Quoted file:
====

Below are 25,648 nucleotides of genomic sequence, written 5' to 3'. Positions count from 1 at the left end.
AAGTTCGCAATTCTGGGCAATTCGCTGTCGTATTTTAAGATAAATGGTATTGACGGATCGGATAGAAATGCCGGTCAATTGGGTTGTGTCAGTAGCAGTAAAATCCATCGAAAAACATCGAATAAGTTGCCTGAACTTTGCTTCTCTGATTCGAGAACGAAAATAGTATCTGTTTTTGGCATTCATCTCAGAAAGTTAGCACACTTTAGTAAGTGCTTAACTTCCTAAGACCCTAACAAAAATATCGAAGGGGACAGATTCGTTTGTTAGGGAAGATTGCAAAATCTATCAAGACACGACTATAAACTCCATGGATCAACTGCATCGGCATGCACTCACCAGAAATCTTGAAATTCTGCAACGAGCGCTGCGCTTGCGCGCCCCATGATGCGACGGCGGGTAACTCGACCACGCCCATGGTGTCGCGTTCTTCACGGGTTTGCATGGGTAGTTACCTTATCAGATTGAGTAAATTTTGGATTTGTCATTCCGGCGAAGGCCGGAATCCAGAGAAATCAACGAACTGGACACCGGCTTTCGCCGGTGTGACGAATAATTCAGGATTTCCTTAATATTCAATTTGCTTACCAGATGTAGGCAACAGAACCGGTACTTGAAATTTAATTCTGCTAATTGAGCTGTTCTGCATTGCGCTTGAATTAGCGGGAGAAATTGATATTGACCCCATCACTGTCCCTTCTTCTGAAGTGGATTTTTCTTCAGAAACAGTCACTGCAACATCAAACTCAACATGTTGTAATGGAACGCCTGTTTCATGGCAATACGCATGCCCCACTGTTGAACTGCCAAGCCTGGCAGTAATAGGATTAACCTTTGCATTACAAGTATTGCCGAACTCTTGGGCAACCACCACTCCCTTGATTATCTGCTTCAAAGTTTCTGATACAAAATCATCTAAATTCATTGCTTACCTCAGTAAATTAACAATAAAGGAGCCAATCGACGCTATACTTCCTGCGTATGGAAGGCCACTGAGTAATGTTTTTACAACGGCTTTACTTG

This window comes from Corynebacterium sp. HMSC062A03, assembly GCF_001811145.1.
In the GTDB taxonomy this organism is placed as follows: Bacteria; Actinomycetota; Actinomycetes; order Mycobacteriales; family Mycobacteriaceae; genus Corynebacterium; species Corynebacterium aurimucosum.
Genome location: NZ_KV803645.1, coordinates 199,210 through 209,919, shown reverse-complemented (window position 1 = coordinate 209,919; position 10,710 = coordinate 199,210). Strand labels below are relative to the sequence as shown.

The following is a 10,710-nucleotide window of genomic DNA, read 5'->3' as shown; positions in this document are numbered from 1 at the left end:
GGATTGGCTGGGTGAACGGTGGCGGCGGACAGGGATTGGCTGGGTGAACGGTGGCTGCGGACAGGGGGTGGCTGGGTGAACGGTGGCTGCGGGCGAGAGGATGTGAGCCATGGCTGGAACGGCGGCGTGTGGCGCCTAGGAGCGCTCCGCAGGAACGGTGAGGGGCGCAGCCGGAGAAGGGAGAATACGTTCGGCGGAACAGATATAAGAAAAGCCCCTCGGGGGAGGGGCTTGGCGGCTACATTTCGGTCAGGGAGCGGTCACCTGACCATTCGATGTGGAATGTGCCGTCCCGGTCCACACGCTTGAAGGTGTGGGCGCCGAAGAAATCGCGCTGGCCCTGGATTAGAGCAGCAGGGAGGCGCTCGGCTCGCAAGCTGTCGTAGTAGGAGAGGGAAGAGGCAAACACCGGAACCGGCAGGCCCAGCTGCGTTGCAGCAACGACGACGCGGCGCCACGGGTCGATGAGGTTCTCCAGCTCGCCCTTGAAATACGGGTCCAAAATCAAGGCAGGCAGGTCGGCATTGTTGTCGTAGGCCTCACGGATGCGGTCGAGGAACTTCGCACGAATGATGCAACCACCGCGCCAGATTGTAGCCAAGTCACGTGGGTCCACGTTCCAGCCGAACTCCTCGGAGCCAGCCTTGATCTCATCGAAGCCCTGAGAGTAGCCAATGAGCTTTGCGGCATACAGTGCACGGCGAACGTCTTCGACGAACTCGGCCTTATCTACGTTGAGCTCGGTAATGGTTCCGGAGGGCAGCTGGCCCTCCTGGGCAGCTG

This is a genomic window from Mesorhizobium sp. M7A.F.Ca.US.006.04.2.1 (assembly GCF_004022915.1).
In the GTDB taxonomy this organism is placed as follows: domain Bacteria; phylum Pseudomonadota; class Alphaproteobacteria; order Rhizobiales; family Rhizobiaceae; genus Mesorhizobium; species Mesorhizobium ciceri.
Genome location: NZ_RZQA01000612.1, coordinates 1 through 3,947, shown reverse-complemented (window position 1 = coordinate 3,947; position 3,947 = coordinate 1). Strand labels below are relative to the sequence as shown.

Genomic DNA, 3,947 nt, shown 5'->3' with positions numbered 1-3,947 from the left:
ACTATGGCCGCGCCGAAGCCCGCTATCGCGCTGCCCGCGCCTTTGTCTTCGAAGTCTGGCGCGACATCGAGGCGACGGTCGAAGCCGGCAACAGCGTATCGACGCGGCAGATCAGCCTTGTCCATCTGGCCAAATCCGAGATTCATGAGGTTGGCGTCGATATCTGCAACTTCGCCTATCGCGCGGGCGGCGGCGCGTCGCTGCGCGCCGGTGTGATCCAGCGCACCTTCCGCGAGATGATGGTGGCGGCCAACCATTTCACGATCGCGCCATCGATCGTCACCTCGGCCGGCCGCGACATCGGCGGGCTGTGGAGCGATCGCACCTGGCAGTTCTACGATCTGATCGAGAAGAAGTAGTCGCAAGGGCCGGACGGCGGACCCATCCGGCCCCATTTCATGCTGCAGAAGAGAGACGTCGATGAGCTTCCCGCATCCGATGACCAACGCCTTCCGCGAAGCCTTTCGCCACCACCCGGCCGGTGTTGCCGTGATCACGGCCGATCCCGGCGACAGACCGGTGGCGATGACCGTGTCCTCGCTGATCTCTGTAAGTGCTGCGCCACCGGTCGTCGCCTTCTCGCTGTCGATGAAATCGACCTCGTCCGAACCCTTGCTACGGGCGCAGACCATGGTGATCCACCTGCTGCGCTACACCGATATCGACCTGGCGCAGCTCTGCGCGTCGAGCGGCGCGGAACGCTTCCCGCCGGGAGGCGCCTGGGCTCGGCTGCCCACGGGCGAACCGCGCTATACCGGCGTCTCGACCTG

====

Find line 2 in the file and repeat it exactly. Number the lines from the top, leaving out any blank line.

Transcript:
AAGTTCGCAATTCTGGGCAATTCGCTGTCGTATTTTAAGATAAATGGTATTGACGGATCGGATAGAAATGCCGGTCAATTGGGTTGTGTCAGTAGCAGTAAAATCCATCGAAAAACATCGAATAAGTTGCCTGAACTTTGCTTCTCTGATTCGAGAACGAAAATAGTATCTGTTTTTGGCATTCATCTCAGAAAGTTAGCACACTTTAGTAAGTGCTTAACTTCCTAAGACCCTAACAAAAATATCGAAGGGGACAGATTCGTTTGTTAGGGAAGATTGCAAAATCTATCAAGACACGACTATAAACTCCATGGATCAACTGCATCGGCATGCACTCACCAGAAATCTTGAAATTCTGCAACGAGCGCTGCGCTTGCGCGCCCCATGATGCGACGGCGGGTAACTCGACCACGCCCATGGTGTCGCGTTCTTCACGGGTTTGCATGGGTAGTTACCTTATCAGATTGAGTAAATTTTGGATTTGTCATTCCGGCGAAGGCCGGAATCCAGAGAAATCAACGAACTGGACACCGGCTTTCGCCGGTGTGACGAATAATTCAGGATTTCCTTAATATTCAATTTGCTTACCAGATGTAGGCAACAGAACCGGTACTTGAAATTTAATTCTGCTAATTGAGCTGTTCTGCATTGCGCTTGAATTAGCGGGAGAAATTGATATTGACCCCATCACTGTCCCTTCTTCTGAAGTGGATTTTTCTTCAGAAACAGTCACTGCAACATCAAACTCAACATGTTGTAATGGAACGCCTGTTTCATGGCAATACGCATGCCCCACTGTTGAACTGCCAAGCCTGGCAGTAATAGGATTAACCTTTGCATTACAAGTATTGCCGAACTCTTGGGCAACCACCACTCCCTTGATTATCTGCTTCAAAGTTTCTGATACAAAATCATCTAAATTCATTGCTTACCTCAGTAAATTAACAATAAAGGAGCCAATCGACGCTATACTTCCTGCGTATGGAAGGCCACTGAGTAATGTTTTTACAACGGCTTTACTTG